flex: 1 1 auto;
    overflow-y: auto;
    min-height: 0px;
}

The final code: http://jsfiddle.net/ch7n6/867/

12
  • 5
    Using min-heightin Chrome does not work, it affects the size of the footer somehow. Using height however, gives the desired result.
    – phant0m
    Jun 25, 2015 at 21:58
  • 1
    Try to place that heigh in where the "auto". I have studied this and I think the right place is this property. So instead of using min-height and height use it.
    – José Cabo
    Jul 2, 2015 at 15:29
  • height: 0 fixed some 2px jumping when content is overflowing vs when it's not. So weird. Thanks anway. Mar 10, 2016 at 15:04
  • @Sumit, can you provide a picture of what problem are you facing?
    – José Cabo
    Mar 10, 2016 at 15:51
  • I opened the fiddle link and doesn't seem to be working anymore on Chrome (works in Firefox). The scroll bar disappeared. Does anyone have an idea how to get this working again?
    – bets
    Apr 3, 2017 at 20:47
71

Flexbox spec editor here.

This is an encouraged use of flexbox, but there are a few things you should tweak for best behavior.

  • Don't use prefixes. Unprefixed flexbox is well-supported across most browsers. Always start with unprefixed, and only add prefixes if necessary to support it.

  • Since your header and footer aren't meant to flex, they should both have flex: none; set on them. Right now you have a similar behavior due to some overlapping effects, but you shouldn't rely on that unless you want to accidentally confuse yourself later. (Default is flex:0 1 auto, so they start at their auto height and can shrink but not grow, but they're also overflow:visible by default, which triggers their default min-height:auto to prevent them from shrinking at all. If you ever set an overflow on them, the behavior of min-height:auto changes (switching to zero rather than min-content) and they'll suddenly get squished by the extra-tall <article> element.)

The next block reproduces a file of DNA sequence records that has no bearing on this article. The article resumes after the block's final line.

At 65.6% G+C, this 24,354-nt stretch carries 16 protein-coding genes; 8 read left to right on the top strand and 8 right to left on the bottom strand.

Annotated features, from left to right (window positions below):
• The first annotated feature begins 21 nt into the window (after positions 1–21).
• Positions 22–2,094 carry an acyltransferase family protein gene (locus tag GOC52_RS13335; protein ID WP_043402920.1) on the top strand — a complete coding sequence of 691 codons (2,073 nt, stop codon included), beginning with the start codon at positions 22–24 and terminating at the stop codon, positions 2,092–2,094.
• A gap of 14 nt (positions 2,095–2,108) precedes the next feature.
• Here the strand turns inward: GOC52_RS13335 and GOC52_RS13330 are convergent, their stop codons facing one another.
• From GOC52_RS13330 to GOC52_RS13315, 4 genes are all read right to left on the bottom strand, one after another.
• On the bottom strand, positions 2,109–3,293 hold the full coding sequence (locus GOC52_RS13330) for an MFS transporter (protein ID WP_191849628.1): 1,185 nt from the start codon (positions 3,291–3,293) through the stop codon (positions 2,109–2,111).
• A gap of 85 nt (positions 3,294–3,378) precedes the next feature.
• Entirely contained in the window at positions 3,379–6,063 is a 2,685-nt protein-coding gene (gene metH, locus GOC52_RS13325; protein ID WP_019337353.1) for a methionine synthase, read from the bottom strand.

• You can simplify the <article> flex too - just set flex: 1; and you'll be good to go. Try to stick with the common values in https://drafts.csswg.org/css-flexbox/#flex-common unless you have a good reason to do something more complicated - they're easier to read and cover most of the behaviors you'll want to invoke.

1
  • flex: none; saved me It was what helped me have a flex element take the entire height of its children and ignore the height 100% of its parent (had 100% on a parent in order to use overflow) Oct 12, 2020 at 9:04
21

The current spec says this regarding flex: 1 1 auto:

Sizes the item based on the width/height properties, but makes them fully flexible, so that they absorb any free space along the main axis. If all items are either flex: auto, flex: initial, or flex: none, any positive free space after the items have been sized will be distributed evenly to the items with flex: auto.

http://www.w3.org/TR/2012/CR-css3-flexbox-20120918/#flex-common

It sounds to me like if you say an element is 100px tall, it is treated more like a "suggested" size, not an absolute. Because it is allowed to shrink and grow, it takes up as much space as its allowed to. That's why adding this line to your "main" element works: height: 0 (or any other smallish number).

0